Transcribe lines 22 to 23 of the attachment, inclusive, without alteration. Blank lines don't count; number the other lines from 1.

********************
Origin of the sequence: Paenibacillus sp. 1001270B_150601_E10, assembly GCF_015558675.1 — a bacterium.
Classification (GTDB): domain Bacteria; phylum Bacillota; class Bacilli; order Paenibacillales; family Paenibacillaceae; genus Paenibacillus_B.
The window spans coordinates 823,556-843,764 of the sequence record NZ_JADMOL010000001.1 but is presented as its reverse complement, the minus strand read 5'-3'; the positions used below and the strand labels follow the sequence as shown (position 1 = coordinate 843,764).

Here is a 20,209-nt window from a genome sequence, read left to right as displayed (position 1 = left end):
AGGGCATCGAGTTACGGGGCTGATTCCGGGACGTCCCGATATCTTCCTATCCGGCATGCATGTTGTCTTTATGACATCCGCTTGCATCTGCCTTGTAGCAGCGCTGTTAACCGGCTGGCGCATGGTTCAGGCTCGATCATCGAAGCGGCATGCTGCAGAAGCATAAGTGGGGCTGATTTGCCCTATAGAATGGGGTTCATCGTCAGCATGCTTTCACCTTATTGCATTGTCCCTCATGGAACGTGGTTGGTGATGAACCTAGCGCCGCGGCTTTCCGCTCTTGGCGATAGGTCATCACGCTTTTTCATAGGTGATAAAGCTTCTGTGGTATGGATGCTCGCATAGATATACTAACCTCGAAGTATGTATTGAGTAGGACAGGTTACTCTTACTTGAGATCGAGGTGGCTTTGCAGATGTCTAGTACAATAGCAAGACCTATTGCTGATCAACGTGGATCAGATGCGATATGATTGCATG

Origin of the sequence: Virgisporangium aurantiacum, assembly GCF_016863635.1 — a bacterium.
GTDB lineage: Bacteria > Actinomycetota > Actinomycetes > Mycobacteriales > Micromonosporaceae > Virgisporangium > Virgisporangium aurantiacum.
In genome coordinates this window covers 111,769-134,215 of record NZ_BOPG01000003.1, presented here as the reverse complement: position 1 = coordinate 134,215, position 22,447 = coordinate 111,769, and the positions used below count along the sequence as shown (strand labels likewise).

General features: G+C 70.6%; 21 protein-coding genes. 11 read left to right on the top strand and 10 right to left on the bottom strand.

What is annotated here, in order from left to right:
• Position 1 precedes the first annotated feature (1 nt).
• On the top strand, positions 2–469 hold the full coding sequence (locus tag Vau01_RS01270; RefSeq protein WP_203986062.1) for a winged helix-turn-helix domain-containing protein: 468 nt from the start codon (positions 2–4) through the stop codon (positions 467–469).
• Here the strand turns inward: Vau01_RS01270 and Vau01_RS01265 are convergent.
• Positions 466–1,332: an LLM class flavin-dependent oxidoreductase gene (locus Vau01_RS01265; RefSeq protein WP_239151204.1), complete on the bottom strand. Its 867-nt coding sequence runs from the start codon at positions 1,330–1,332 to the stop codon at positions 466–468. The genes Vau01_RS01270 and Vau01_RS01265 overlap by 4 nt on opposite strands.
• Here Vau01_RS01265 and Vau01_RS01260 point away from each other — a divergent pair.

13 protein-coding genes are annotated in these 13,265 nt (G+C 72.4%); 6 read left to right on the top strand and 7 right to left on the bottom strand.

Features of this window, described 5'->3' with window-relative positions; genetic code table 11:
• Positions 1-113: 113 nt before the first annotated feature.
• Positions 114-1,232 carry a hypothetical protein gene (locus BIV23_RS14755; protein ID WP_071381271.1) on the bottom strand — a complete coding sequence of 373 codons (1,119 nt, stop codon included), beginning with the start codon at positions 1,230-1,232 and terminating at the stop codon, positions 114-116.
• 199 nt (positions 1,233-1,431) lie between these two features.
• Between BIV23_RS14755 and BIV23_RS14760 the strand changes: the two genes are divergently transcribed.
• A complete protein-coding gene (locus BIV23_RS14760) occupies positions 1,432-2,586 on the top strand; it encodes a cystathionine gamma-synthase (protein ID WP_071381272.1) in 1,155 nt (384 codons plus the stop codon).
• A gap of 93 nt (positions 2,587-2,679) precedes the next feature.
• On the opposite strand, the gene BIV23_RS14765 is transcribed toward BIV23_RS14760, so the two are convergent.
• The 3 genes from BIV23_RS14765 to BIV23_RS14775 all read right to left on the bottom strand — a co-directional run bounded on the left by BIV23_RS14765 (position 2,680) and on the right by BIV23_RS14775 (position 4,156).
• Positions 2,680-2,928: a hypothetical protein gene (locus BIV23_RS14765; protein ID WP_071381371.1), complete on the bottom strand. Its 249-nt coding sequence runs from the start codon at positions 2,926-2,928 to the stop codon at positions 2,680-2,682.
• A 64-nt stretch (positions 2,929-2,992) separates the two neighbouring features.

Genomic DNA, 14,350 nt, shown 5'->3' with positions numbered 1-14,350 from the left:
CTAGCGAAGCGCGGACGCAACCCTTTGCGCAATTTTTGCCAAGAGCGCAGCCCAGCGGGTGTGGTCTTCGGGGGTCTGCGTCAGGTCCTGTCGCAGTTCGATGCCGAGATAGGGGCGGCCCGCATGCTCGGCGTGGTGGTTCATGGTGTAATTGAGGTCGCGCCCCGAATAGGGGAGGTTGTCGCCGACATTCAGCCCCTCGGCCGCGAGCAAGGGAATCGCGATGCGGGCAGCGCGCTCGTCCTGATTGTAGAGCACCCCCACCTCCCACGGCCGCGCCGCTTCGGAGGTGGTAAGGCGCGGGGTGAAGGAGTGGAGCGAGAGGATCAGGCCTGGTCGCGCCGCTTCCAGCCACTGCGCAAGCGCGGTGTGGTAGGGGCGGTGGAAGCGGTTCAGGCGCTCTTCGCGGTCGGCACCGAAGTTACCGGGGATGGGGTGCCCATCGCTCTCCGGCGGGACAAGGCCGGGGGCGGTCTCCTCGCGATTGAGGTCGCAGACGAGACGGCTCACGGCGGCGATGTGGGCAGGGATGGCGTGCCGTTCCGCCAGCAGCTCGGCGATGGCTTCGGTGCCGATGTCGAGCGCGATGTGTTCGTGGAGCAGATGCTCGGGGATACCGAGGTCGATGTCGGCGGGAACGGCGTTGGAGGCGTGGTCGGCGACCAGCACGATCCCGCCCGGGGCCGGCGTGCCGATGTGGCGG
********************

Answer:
• A complete protein-coding gene (locus BIV23_RS14760) occupies positions 1,432-2,586 on the top strand; it encodes a cystathionine gamma-synthase (protein ID WP_071381272.1) in 1,155 nt (384 codons plus the stop codon).
• A gap of 93 nt (positions 2,587-2,679) precedes the next feature.